In the criminal world, ineffective assistance of counsel can be a valid argument on appeal and in other contexts. But does it apply in a civil suit?
Holper v. Coburn was a lawsuit between two competing traffic ticket law firms. Coburn won summary judgment and Holper appealed. One of his arguments was that “his counsel’s numerous failings to engage in discovery amounted to ineffective assistance of counsel warranting reversal.” But, as the Court of Appeals noted, “Plaintiffs in civil cases generally have no right to the effective assistance of counsel.” The Court of Appeals adopted an exception from the Ninth Circuit, which noted a “presumption that, unless [an] indigent litigant may lose his physical liberty if he loses the litigation, there is generally no right to counsel in a civil case.” That exception did not apply as the case was “a purely civil tort action, and because there is no allegation or indication that Holper is an indigent litigant in danger of losing his physical liberty….”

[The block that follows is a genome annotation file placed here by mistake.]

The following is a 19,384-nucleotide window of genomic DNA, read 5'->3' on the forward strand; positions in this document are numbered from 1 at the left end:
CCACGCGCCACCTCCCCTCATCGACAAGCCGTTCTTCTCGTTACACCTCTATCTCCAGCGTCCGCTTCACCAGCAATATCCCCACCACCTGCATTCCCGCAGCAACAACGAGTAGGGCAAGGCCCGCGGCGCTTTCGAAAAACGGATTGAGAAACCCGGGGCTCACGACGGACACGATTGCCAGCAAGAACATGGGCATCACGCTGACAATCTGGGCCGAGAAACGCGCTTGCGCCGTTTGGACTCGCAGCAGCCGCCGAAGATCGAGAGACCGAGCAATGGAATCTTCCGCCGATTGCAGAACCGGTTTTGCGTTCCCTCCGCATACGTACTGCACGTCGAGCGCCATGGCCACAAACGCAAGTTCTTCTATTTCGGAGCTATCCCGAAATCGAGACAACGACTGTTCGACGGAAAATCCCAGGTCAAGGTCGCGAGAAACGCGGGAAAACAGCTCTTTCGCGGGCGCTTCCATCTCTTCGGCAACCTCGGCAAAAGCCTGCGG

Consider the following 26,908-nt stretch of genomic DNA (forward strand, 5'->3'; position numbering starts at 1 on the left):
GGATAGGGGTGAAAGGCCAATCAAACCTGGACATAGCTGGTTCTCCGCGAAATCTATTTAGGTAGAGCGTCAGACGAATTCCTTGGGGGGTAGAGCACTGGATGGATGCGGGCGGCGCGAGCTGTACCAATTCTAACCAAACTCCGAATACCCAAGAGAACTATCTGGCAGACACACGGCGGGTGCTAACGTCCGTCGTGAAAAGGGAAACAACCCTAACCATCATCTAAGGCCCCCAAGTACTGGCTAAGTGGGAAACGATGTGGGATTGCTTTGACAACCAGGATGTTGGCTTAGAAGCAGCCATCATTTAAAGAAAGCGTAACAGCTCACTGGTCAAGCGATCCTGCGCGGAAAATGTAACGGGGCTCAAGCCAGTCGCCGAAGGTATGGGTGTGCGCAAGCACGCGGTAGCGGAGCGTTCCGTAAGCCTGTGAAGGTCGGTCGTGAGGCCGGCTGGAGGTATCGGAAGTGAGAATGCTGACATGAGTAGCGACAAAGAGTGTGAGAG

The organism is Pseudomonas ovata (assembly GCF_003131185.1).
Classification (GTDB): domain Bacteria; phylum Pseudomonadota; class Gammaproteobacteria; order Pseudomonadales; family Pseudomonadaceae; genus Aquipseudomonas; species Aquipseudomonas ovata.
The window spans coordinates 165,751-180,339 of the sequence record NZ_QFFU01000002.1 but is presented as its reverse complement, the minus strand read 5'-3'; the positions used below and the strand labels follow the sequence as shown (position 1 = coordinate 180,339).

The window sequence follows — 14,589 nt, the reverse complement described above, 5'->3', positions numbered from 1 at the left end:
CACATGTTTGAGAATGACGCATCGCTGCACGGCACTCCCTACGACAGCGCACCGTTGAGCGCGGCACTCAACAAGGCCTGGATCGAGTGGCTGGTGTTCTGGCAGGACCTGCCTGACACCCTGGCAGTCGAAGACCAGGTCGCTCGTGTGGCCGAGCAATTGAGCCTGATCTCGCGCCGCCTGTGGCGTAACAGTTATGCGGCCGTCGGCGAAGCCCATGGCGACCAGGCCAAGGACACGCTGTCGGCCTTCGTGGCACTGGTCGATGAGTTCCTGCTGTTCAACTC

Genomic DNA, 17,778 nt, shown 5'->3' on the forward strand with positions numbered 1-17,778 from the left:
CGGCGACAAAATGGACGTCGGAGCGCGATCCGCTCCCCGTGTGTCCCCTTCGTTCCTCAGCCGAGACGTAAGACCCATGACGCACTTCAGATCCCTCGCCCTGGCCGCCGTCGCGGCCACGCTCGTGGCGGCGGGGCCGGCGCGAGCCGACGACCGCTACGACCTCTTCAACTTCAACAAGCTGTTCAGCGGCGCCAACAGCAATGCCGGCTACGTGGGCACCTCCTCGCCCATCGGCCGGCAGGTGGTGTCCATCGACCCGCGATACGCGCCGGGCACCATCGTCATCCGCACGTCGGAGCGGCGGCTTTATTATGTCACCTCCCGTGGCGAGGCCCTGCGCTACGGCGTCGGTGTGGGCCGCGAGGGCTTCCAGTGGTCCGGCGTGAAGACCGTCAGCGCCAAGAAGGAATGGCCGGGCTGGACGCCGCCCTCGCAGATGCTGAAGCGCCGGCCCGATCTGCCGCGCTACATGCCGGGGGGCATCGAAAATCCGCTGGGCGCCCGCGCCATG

No. 74592, 2019 Nev. App. Unpub. LEXIS 413, 2019 WL 1858869 (April 24, 2019)
 (emphasis in original).
 Citing Nicholson v. Rushen, 767 F.2d 1426, 1427 (9th Cir. 1985).